Mary Perkins On Stage by Leonard Starr
'Mary Perkins, On Stage'. 

Leonard Starr is an American comic book artist, whose credits vary from Golden Age comic books and advertisements to soap opera newspaper comics and stories for European comic magazines. Born in New York City, Starr got his art education from Manhattan's High School of Music and Art and the Pratt Institute. While still attending Pratt, he did his first comic book artwork through the Chesler shop and Funnies Inc. in 1942. He collaborated on 'The Sub-Mariner' and 'Human Torch' for Timely and on 'Don Winslow of the Navy' for Fawcett Comics. He also worked for a variety of other publishers, including Better Publications, Consolidated Book, Croyden Publications, E. R. Ross Publishing, Hillman Periodicals and Crestwood.

Gangbusters by Leonard StarrMy Greatest Adventures by Leonard Starr
Cover illustrations for Gang Busters and My Greatest Adventure. 

Starr then focused on advertising art until returning to comic books in the mid-1950s with war, mystery and crime stories for DC Comics and the American Comics Group. His first worked for syndicated newspapers was ghosting the 'Flash Gordon' strip for King Features in the mid-1950s, during the period whenDaniel Barry and Mac Raboy. Starr's biggest claim to fame is his adventurous soap opera strip 'Mary Perkins, On Stage', created for the Chicago Tribune-New York News Syndicate in 1957. He drew the strip until 1979. Among the artists who assisted him on 'Mary Perkins' were Tex Blaisdell, Archie Goodwin and Tom Scheuer.  In 1979 Starr was hired by the same syndicate as 'Mary Perkins' to revive the 'Little Orphan Annie' strip. In the five previous years, the syndicate had been reprinting older episodes by the original creator Harold Gray.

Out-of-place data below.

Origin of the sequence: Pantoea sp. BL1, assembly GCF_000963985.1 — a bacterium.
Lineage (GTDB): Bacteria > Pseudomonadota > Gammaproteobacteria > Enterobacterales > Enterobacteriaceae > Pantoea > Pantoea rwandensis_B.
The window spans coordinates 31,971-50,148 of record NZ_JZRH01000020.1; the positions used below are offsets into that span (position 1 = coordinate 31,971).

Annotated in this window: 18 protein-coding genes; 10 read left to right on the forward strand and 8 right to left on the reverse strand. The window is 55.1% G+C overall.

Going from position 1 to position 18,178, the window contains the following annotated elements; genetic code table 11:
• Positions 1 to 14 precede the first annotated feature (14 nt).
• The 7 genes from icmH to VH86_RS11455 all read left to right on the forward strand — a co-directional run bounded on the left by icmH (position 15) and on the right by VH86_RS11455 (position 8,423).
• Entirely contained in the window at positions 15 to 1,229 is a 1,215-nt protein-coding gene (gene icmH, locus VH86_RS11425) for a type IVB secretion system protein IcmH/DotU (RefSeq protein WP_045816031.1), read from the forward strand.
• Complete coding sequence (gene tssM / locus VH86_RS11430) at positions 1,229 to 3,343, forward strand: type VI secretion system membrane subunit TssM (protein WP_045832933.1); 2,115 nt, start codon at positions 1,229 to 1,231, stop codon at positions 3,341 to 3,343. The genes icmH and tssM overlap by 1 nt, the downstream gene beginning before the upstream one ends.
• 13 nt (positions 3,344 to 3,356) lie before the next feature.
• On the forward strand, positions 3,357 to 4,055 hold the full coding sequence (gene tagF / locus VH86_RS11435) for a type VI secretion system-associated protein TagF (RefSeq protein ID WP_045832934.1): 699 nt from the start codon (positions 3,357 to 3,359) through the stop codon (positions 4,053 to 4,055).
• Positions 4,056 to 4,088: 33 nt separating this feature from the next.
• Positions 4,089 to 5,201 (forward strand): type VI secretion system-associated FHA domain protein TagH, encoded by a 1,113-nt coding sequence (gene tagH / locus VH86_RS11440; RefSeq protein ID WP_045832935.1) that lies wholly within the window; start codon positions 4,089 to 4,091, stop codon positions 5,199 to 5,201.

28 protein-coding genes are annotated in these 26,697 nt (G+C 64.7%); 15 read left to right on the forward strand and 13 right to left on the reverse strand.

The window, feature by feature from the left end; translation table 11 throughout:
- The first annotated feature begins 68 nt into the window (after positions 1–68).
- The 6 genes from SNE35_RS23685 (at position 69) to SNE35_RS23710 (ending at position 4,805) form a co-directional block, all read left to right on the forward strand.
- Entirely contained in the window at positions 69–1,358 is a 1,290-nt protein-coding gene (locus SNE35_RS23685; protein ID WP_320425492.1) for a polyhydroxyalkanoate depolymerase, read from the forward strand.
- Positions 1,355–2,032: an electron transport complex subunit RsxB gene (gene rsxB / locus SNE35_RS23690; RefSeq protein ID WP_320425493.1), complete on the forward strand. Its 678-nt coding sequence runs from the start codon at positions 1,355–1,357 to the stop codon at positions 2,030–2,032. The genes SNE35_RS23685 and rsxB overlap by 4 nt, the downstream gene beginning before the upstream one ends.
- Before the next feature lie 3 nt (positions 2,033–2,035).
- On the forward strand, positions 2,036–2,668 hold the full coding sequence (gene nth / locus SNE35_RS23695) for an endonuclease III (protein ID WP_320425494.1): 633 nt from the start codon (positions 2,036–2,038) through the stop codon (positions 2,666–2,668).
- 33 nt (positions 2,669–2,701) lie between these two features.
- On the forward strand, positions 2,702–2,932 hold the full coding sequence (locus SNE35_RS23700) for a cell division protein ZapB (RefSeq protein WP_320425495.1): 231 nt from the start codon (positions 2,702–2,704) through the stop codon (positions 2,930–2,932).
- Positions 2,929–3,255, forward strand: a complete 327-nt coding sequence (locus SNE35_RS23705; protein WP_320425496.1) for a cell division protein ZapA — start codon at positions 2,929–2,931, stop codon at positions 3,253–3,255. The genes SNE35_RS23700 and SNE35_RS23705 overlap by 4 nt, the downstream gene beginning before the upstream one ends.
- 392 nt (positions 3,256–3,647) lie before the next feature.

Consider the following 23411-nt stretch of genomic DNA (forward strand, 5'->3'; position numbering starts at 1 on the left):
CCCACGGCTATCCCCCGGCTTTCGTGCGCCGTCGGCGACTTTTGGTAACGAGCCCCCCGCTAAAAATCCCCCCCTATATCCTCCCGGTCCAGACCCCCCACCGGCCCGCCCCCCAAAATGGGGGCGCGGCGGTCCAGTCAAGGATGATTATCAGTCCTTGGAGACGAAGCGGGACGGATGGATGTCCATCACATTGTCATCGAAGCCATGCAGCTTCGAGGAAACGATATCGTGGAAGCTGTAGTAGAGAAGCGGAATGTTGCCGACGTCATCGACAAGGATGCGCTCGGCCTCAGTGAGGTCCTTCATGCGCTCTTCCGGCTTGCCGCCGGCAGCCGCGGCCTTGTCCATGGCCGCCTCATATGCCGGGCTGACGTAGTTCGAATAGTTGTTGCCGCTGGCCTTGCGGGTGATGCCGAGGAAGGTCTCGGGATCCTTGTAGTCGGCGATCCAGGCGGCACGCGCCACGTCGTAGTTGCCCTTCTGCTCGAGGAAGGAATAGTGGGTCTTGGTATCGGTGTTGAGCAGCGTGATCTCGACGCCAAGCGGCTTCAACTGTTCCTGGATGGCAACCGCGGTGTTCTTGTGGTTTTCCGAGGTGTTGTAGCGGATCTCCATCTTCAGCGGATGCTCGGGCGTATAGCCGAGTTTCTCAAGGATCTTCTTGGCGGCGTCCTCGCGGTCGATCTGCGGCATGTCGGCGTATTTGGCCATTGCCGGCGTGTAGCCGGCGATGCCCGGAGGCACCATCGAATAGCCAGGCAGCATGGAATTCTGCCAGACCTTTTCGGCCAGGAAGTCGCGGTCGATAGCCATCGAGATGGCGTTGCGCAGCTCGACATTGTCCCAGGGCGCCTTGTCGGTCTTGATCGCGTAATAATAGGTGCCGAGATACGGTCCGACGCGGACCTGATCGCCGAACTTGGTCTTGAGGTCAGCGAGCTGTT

Mary Perkins, by Leonard Starr
'Mary Perkins, On Stage', 1965.

Starr also produced new comic book art in the 1970s and 1980s, drawing 'Morbius the Living Vampire' for Marvel and contributing a story to DC's Action Comics. He also worked for the European market, producing 'Cannonball Carmody' for comic magazine Tintin, and writing stories with the sexy heroine 'Kelly Green' for Pilote and Charlie Mensuel, with art by Stan Drake. Leonard Starr has written for American television since the 1970s, and was head writer of the 1980s cartoon series 'ThunderCats'.

Starr retired in June 2000, leaving the 'Annie' comic to writer Jay Maeder and artist Andrew Pepoy. From 2006, Starr produced new artwork for the covers to the 'On Stage' reprint volumes published by Classic Comics Press. He died on 30 June 2015.

Little Orphan Annie by Leonard Starr
'Little Orphan Annie', 1985. 

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